So long as a person is caught in the throes of hysteria, there is no reasonable way to intervene. You have to wait them out. Your role while the hysterics continue is to first, keep the hysterical individual from hurting themselves and others. Secondly, try to distract the hysterical individual from that which is causing the hysteria. Thirdly, control the environment around the hysterical person so as to minimize any more hysteria causing stimulus. When confronting a hysterical individual, these steps are difficult, but with some training, they are doable. The worst case scenario is that the hysterical individual in question has to be physically restrained until their hysterics have run its course. Hysteria itself does not have a long lifespan. It takes a great deal of energy to maintain, so in most cases, the hysteria can be resolved in a few minutes and you, the counselor, can engage in reasonable discourse once it’s over. But not before.

Okay. That’s the deal with a hysterical individual. How does one deal with a social movement predicated on hysteria and served a constant, self-reinforcing stimulus of fear-infused information? Well, that’s a bit more tricky.

First, and I’ve had to learn this the hard way, stop playing into the hysteria. When your right-wing cousin shares a hateful meme, you don’t have to respond in anger. You are not going to convince him. You are not going to convince anyone who might read the meme and agree with it. Your best option, if you feel that you simply must respond on the principle that it’s one’s moral responsibility to respond to hate and ignorance, your best bet is to just post a link that offers a well supported, well-reasoned alternative. That way, anyone who may be unconvinced one way or the other can get the counter-argument. If you engage in argument, you are only going to be frustrated.

It helps to think of your right-wing cousin in terms of hysteria. In which case, he’s more to be pitied than censured. He’s responding out of fear. You may try to let him know that there’s really nothing to be afraid of, but he won’t listen so long as he’s caught in the throes of hysteria.

Secondly, contain the damage. Spend your time talking to people who are willing to listen. It’s especially important to do so with people who are not inclined to agree with you but are not hysterical. Such people exist. They are often among the younger set, but sometimes you will find that older folks with more experience under their belts are also open to discussion. This is especially true of those who are not caught up in the ideological bubbles inflated by internet culture.

I remember talking to one older woman, a widow who was living quite well from the investments she and her husband made during their youth. She was a dyed-in-the-wool capitalist. She asked me how someone as intelligent as I could fall for socialist nonsense. I offered my standard answer. I’m not a socialist for the same reason I’m not a capitalist. I don’t want those decisions to be made for me. I want to look at the evidence and make up my own mind. If you have a capitalist solution that will work and will not do so at the expense of someone else, then let’s have it. I’m all for it. If there’s a socialist solution that does the same, let’s do it. She rubbed her chin and admitted, “that sounds pretty sensible.” Of course, it was sensible. Framing my position in these terms appealed to her pragmatic, dare I say Protestant, ethic. She may have favored the capitalist arguments, but I was no longer the scary Marxist and we had quite the fruitful conversation.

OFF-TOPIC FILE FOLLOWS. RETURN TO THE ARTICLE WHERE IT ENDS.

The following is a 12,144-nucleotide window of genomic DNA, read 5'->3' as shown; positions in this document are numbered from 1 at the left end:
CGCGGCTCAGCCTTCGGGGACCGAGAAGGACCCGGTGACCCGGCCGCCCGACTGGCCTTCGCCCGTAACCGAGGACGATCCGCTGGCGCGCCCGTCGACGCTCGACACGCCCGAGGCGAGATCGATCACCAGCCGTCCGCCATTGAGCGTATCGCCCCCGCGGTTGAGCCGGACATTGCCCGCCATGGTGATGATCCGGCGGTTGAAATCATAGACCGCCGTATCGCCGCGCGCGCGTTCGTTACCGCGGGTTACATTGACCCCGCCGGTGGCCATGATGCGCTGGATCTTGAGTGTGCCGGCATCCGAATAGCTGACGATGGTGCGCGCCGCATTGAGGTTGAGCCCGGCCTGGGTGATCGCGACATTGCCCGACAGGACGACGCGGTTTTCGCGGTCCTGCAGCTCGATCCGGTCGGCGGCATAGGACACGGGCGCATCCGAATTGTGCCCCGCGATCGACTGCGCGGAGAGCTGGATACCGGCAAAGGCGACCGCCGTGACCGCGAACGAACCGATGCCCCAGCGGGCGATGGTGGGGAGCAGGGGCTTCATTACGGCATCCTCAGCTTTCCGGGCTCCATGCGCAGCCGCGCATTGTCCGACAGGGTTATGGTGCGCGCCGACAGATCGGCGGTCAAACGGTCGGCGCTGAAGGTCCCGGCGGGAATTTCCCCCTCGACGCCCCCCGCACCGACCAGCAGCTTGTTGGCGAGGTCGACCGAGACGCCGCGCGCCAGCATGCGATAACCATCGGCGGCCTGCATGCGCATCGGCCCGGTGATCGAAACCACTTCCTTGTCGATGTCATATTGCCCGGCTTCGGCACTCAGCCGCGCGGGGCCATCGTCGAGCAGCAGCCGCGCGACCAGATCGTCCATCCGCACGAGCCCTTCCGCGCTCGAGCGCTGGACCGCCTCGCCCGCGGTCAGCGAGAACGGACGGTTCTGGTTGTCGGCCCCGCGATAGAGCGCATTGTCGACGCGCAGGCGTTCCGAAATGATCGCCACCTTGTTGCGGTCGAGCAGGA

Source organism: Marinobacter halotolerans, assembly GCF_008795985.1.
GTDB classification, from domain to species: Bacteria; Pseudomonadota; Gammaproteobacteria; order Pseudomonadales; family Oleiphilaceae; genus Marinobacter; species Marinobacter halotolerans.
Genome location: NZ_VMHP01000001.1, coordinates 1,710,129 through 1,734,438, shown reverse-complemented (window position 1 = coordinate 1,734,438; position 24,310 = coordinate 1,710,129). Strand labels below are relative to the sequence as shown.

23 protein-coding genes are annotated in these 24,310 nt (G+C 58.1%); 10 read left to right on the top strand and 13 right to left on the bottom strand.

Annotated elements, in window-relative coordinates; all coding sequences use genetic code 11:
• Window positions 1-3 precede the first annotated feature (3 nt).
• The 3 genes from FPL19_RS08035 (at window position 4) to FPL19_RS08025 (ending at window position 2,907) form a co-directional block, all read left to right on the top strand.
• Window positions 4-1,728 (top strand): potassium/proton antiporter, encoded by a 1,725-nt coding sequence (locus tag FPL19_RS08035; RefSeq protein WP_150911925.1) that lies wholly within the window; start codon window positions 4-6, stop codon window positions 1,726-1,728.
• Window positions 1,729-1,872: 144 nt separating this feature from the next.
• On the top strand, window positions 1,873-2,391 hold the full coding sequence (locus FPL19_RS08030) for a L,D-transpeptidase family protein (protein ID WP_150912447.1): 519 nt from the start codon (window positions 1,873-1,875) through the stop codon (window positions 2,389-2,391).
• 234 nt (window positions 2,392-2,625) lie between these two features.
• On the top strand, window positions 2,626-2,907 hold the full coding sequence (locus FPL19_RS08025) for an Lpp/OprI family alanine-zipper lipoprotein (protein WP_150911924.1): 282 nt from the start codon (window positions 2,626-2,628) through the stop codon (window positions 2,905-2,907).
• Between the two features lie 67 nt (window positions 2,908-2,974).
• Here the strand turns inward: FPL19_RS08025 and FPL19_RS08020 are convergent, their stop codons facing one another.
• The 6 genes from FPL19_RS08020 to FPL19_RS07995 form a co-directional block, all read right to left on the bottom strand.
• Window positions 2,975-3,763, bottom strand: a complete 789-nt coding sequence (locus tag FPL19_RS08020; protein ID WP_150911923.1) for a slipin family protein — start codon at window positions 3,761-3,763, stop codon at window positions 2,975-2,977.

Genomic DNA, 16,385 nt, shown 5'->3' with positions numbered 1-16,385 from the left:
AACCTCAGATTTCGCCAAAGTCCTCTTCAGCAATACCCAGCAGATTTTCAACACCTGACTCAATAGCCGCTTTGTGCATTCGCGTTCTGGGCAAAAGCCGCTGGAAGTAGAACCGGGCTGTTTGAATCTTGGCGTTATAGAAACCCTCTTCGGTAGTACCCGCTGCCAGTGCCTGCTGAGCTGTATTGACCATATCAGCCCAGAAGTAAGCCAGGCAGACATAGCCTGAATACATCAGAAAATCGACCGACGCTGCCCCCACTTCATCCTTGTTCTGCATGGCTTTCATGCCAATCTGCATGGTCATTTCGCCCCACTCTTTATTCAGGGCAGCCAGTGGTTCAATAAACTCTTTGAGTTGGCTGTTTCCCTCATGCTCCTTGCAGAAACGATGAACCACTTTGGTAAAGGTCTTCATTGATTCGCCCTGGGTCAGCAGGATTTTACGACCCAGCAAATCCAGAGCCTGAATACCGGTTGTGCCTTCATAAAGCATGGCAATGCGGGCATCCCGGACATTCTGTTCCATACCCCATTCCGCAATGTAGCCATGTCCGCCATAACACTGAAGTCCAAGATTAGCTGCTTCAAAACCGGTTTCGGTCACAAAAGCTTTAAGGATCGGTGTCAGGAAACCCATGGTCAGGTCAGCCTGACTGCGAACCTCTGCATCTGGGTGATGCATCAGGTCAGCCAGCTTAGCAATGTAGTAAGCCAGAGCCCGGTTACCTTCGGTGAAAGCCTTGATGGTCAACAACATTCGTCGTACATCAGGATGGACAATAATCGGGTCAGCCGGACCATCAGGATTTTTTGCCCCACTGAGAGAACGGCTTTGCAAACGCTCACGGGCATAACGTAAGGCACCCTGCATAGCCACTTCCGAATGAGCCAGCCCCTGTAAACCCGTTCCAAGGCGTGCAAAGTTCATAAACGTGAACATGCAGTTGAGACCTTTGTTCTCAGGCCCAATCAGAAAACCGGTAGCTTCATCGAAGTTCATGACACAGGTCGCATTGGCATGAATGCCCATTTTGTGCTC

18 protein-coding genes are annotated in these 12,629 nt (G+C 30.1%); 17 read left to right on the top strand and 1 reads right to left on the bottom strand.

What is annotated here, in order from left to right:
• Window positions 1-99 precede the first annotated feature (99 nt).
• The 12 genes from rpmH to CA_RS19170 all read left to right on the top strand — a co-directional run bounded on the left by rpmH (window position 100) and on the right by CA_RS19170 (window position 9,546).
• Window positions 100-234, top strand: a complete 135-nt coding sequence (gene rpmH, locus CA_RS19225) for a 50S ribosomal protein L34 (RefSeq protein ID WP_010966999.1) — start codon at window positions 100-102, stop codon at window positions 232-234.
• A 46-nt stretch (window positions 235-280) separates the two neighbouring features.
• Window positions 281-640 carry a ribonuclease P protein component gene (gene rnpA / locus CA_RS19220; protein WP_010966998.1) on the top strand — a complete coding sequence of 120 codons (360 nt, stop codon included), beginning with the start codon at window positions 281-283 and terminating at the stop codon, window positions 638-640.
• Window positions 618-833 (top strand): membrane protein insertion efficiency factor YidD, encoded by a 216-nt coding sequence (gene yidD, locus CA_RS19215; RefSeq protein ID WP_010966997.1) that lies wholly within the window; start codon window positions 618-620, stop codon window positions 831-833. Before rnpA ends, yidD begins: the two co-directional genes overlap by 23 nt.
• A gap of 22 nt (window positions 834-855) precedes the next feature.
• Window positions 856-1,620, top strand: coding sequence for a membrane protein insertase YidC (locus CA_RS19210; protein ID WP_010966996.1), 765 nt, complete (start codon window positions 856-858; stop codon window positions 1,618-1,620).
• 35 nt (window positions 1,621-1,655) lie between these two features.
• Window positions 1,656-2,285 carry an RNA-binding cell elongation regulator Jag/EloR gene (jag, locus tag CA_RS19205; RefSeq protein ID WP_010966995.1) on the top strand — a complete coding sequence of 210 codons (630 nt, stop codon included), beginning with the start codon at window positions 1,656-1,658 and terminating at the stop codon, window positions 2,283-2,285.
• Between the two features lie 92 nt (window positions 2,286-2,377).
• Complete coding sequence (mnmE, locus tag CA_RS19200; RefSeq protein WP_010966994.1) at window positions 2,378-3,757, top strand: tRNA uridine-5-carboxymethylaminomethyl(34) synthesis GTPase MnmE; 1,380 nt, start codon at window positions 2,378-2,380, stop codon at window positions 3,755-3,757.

Unfortunately, this was the last such conversation I’ve had with anyone to the right of center. But I had it, and I can have it again. There are times when I start such a conversation and things go well until the hysteria starts to creep in. Then I bail. Once upon a time, I would try to get the conversation back on track, but no longer. I just don’t have the energy to spend on the fruitless.

Finally, don’t turn your back on the hysterical. Try to direct their attention to the stuff that they do not fear–stuff that does not encourage hysteria. Maybe some non-political topics so they can see that you are not a cardboard cutout Marxist, that your kids play volleyball, and you are proud of your stamp collection–whatever. Politics is important, but it’s not everything.

From there, you can strike up conversations on stuff that you agree on. For instance, both leftists and the American right profess skepticism about government power. We just direct that skepticism differently. Find those areas of overlap that you can develop. Just recently I responded favorably to one of my right-wing friends’ posts on the absurdity of the police stopping people from feeding the hungry because they did not have the appropriate permits or whatever. Wait, my right-wing friend is interested in feeding the homeless. Yes, he is. He just doesn’t want the government to do it with his tax money. I think he’s wrong about this, but he’s not an inhuman monster.

And this knowledge, this interaction, leads to the most important rule of dealing with the hysterical.

Do not become hysterical.

Hysteria is premised in fear and ignorance. The appropriate response is empathy and reason. Being reactionary only makes the situation worse.